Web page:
They are not alone. Most people running our institutions don’t understand what is happening and don’t know what to do about it. They pay agencies to do it for them and the agencies themselves don’t understand what is going on, or find it challenging and try to retain their own form of control.

It doesn’t have to be this way. This is not rocket science.


In an orderly fashion

From our earliest days at school we are trained to think that if we don’t have order of a particular sort then we have chaos - and chaos is a bad thing. If we don’t have the grown ups in the centre of our society, maintaining order, then it falls apart. Those in power in companies, institutions or nations all have a vested interest in perpetrating powerful myths that keep the rest of us in check. In fact the degree to which they have power is determined by their success in convincing us that without them looking after us we would get in a mess. As a result We have a consistent and pretty fixed sense of what organised means, what organisations look like, and how unattractive the alternatives are. We cling to this sense of order like a lifeboat in the stormy seas of life.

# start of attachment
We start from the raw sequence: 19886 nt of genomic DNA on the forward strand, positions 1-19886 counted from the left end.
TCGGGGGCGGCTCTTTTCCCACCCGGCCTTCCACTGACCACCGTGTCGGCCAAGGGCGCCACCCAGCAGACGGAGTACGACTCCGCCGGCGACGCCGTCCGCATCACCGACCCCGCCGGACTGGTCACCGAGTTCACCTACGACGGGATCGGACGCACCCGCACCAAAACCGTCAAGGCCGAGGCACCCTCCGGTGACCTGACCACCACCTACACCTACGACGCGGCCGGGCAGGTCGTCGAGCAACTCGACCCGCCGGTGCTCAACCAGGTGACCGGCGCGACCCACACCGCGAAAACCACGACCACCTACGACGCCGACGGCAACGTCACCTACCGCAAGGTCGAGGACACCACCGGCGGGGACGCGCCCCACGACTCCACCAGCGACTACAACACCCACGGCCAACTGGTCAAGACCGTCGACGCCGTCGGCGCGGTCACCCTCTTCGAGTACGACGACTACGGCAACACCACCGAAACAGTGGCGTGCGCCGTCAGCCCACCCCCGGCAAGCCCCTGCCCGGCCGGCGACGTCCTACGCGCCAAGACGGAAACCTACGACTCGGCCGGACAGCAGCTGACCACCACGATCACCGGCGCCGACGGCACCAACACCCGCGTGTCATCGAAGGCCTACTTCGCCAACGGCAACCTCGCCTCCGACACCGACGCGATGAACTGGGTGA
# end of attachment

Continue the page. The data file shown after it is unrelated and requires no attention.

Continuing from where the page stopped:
Being part of this myth generating group has a strange effect on its members. It makes the grown ups start to think and act funny. They react differently because they are in charge, because they are responsible. They stop reacting to things in spontaneous and natural ways. Instead they start to filter and calculate their responses based on their roles. This screws things. They realise this is happening and feel uneasy about it. They know it is wrong and start to hide these feelings from themselves. They hide them from others. They see people in the same situation as themselves and start to gravitate towards them because it feels more comfortable to be with people who understand. Next thing you know they are starting to see the world in terms of us and them, black and white. They need to defend something they are part of from people who are not.